Publication details

Cultural consensus and intracultural diversity in ethnotaxonomy: lessons from a fishing community in Northeast Brazil


RENCK Vítor APGAUA Deborah M. G. TNG David Y. P. BOLLETTIN Paride LUDWIG David EL-HANI Charbel N.

Year of publication 2022
Type Article in Periodical
Magazine / Source Journal of Ethnobiology and Ethnomedicine
MU Faculty or unit

Faculty of Science

Keywords Artisanal fishers Ethnobiology; Ethnozoology; Indigenous and local knowledge; Free list; Triad task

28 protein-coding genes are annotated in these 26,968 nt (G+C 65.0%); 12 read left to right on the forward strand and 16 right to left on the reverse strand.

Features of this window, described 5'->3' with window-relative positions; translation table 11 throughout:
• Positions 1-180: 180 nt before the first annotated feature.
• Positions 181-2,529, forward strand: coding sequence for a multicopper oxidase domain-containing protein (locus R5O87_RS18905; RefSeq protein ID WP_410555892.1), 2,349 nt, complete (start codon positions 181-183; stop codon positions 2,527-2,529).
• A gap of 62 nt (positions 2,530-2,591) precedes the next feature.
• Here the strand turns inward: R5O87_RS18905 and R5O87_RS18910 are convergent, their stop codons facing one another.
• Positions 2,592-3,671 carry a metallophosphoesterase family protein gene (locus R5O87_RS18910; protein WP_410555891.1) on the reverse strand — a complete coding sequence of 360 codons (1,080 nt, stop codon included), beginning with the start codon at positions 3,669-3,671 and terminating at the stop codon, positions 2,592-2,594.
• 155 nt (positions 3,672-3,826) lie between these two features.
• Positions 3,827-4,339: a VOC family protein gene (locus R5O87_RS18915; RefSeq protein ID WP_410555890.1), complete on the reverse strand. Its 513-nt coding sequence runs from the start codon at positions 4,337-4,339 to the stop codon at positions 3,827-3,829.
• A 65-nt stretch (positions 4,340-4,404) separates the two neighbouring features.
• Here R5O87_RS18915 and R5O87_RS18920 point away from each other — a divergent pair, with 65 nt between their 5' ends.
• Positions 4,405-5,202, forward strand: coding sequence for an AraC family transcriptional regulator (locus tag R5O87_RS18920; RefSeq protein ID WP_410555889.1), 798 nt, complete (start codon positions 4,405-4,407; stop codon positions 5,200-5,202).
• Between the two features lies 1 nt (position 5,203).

Description Traditional fishing communities are strongholds of ethnobiological knowledge but establishing to what degree they harbor cultural consensus about different aspects of this knowledge has been a challenge in many ethnobiological studies. We conducted an ethnobiological study in an artisanal fishing community in northeast Brazil, where we interviewed 91 community members (49 men and 42 women) with different type of activities (fishers and non-fishers), in order to obtain free lists and salience indices of the fish they know. To establish whether there is cultural consensus in their traditional knowledge on fish, we engaged a smaller subset of 45 participants in triad tasks where they chose the most different fish out of 30 triads. We used the similarity matrices generated from the task results to detect if there is cultural consensus in the way fish were classified by them. he findings show how large is the community’s knowledge of fish, with 197 ethnospecies registered, of which 33 species were detected as salient or important to the community. In general, men cited more fish than women. We also found that there was no cultural consensus in the ways fish were classified.Both free-listing and triad task methods revealed little cultural consensus in the way knowledge is structured and how fish were classified by community members. Our results suggest that it is prudent not to make assumptions that a given local community has a single cultural consensus model in classifying the organisms in their environment.

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